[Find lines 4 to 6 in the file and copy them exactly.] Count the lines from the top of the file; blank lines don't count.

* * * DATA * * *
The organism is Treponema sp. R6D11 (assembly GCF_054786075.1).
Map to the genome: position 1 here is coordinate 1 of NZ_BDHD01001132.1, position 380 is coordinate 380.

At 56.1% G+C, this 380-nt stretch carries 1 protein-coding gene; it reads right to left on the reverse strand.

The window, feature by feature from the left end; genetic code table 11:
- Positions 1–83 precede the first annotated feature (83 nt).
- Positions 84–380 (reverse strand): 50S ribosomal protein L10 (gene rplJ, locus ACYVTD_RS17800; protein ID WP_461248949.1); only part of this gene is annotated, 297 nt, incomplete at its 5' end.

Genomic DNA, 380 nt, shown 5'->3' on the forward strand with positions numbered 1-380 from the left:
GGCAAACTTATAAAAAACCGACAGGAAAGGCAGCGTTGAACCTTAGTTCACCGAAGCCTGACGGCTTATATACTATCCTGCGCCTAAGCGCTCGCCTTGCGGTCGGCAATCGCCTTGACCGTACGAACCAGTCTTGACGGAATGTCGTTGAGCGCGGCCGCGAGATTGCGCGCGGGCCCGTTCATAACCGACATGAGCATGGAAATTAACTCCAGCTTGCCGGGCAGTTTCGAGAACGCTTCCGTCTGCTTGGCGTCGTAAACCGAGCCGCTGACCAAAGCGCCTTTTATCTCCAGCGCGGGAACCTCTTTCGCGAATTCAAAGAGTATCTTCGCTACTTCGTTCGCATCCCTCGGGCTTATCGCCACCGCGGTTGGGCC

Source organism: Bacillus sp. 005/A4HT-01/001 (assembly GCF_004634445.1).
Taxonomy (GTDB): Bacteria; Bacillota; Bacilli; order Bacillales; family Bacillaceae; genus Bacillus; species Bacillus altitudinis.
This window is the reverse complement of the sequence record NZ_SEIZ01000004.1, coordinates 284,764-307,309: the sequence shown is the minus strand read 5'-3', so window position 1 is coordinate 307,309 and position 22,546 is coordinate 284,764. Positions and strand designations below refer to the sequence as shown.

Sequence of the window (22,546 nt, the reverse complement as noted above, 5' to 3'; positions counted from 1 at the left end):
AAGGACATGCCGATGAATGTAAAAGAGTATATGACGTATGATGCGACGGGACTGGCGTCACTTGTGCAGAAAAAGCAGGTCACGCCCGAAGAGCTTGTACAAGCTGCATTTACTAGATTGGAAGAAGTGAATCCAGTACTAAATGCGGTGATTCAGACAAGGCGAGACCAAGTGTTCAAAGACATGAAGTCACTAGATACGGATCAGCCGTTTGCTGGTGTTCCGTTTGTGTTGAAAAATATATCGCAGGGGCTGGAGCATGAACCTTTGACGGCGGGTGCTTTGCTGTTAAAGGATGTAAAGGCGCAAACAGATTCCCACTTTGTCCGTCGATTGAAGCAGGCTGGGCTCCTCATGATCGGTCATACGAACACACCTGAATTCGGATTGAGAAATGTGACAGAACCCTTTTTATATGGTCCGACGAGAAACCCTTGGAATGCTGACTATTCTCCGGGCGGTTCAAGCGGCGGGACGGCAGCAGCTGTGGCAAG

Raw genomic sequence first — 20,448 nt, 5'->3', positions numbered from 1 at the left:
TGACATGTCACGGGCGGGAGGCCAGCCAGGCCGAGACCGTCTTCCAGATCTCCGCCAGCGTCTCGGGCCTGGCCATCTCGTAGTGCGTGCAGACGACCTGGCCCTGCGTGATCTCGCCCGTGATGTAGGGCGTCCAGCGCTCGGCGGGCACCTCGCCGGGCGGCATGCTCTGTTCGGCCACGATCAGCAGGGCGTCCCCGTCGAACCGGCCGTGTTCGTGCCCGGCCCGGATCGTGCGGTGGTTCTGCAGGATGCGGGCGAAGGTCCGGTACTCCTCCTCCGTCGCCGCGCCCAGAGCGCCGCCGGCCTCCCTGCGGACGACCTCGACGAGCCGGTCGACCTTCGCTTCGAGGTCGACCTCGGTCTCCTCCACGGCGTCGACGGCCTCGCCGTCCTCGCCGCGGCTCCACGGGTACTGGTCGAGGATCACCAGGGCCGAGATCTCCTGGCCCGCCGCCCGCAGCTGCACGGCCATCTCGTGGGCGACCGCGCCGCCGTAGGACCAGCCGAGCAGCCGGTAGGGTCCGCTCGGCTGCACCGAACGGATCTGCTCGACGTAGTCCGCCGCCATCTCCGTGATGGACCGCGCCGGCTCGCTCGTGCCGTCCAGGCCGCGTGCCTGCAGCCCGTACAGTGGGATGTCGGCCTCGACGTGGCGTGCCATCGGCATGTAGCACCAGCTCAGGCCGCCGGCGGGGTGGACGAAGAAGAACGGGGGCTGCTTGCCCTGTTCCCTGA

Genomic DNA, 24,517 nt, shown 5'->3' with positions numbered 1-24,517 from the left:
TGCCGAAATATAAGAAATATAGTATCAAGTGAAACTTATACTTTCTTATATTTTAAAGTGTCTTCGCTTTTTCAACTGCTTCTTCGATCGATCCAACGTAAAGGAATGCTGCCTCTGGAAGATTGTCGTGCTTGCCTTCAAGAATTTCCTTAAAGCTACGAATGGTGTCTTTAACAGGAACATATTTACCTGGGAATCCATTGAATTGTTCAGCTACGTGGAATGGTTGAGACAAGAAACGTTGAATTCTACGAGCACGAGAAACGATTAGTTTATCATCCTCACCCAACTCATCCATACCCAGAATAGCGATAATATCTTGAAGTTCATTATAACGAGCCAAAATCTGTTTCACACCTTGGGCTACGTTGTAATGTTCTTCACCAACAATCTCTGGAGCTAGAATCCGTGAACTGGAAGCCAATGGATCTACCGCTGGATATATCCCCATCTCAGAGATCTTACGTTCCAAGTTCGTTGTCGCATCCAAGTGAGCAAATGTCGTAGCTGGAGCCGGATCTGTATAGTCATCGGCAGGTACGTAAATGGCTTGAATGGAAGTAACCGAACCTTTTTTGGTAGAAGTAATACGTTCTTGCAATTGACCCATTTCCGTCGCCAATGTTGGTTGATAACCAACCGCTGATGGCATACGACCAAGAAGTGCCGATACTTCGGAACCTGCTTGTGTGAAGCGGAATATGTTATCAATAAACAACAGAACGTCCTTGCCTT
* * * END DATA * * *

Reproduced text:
The window, feature by feature from the left end; genetic code table 11:
- Positions 1–83 precede the first annotated feature (83 nt).
- Positions 84–380 (reverse strand): 50S ribosomal protein L10 (gene rplJ, locus ACYVTD_RS17800; protein ID WP_461248949.1); only part of this gene is annotated, 297 nt, incomplete at its 5' end.